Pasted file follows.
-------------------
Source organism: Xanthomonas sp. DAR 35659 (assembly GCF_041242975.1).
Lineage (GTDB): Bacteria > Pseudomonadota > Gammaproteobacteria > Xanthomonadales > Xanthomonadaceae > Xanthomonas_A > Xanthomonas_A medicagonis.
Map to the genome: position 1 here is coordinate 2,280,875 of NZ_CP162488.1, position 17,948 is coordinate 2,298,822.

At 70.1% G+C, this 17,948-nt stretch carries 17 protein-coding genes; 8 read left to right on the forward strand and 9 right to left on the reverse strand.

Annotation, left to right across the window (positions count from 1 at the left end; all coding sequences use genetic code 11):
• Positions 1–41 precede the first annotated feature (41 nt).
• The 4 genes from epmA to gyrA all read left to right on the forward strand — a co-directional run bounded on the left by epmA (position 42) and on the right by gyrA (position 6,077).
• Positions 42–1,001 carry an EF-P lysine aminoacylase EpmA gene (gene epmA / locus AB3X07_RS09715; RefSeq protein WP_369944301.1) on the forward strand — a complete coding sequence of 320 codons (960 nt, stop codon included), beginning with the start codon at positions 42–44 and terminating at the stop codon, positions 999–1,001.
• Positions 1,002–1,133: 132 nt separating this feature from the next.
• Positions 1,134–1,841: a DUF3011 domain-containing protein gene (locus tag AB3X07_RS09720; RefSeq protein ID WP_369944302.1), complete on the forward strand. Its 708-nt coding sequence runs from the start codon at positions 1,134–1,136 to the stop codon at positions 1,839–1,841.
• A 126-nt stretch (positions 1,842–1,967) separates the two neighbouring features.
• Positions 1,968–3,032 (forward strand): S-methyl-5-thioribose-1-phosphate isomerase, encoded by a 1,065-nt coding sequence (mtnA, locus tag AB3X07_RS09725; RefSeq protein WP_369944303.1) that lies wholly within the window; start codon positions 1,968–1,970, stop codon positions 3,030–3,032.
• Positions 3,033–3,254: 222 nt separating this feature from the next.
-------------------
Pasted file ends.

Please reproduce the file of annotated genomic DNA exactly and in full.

Source organism: Xanthomonas sp. DAR 35659 (assembly GCF_041242975.1).
Lineage (GTDB): Bacteria > Pseudomonadota > Gammaproteobacteria > Xanthomonadales > Xanthomonadaceae > Xanthomonas_A > Xanthomonas_A medicagonis.
Map to the genome: position 1 here is coordinate 2,280,875 of NZ_CP162488.1, position 17,948 is coordinate 2,298,822.

At 70.1% G+C, this 17,948-nt stretch carries 17 protein-coding genes; 8 read left to right on the forward strand and 9 right to left on the reverse strand.

Annotation, left to right across the window (positions count from 1 at the left end; all coding sequences use genetic code 11):
• Positions 1–41 precede the first annotated feature (41 nt).
• The 4 genes from epmA to gyrA all read left to right on the forward strand — a co-directional run bounded on the left by epmA (position 42) and on the right by gyrA (position 6,077).
• Positions 42–1,001 carry an EF-P lysine aminoacylase EpmA gene (gene epmA / locus AB3X07_RS09715; RefSeq protein WP_369944301.1) on the forward strand — a complete coding sequence of 320 codons (960 nt, stop codon included), beginning with the start codon at positions 42–44 and terminating at the stop codon, positions 999–1,001.
• Positions 1,002–1,133: 132 nt separating this feature from the next.
• Positions 1,134–1,841: a DUF3011 domain-containing protein gene (locus tag AB3X07_RS09720; RefSeq protein ID WP_369944302.1), complete on the forward strand. Its 708-nt coding sequence runs from the start codon at positions 1,134–1,136 to the stop codon at positions 1,839–1,841.
• A 126-nt stretch (positions 1,842–1,967) separates the two neighbouring features.
• Positions 1,968–3,032 (forward strand): S-methyl-5-thioribose-1-phosphate isomerase, encoded by a 1,065-nt coding sequence (mtnA, locus tag AB3X07_RS09725; RefSeq protein WP_369944303.1) that lies wholly within the window; start codon positions 1,968–1,970, stop codon positions 3,030–3,032.
• Positions 3,033–3,254: 222 nt separating this feature from the next.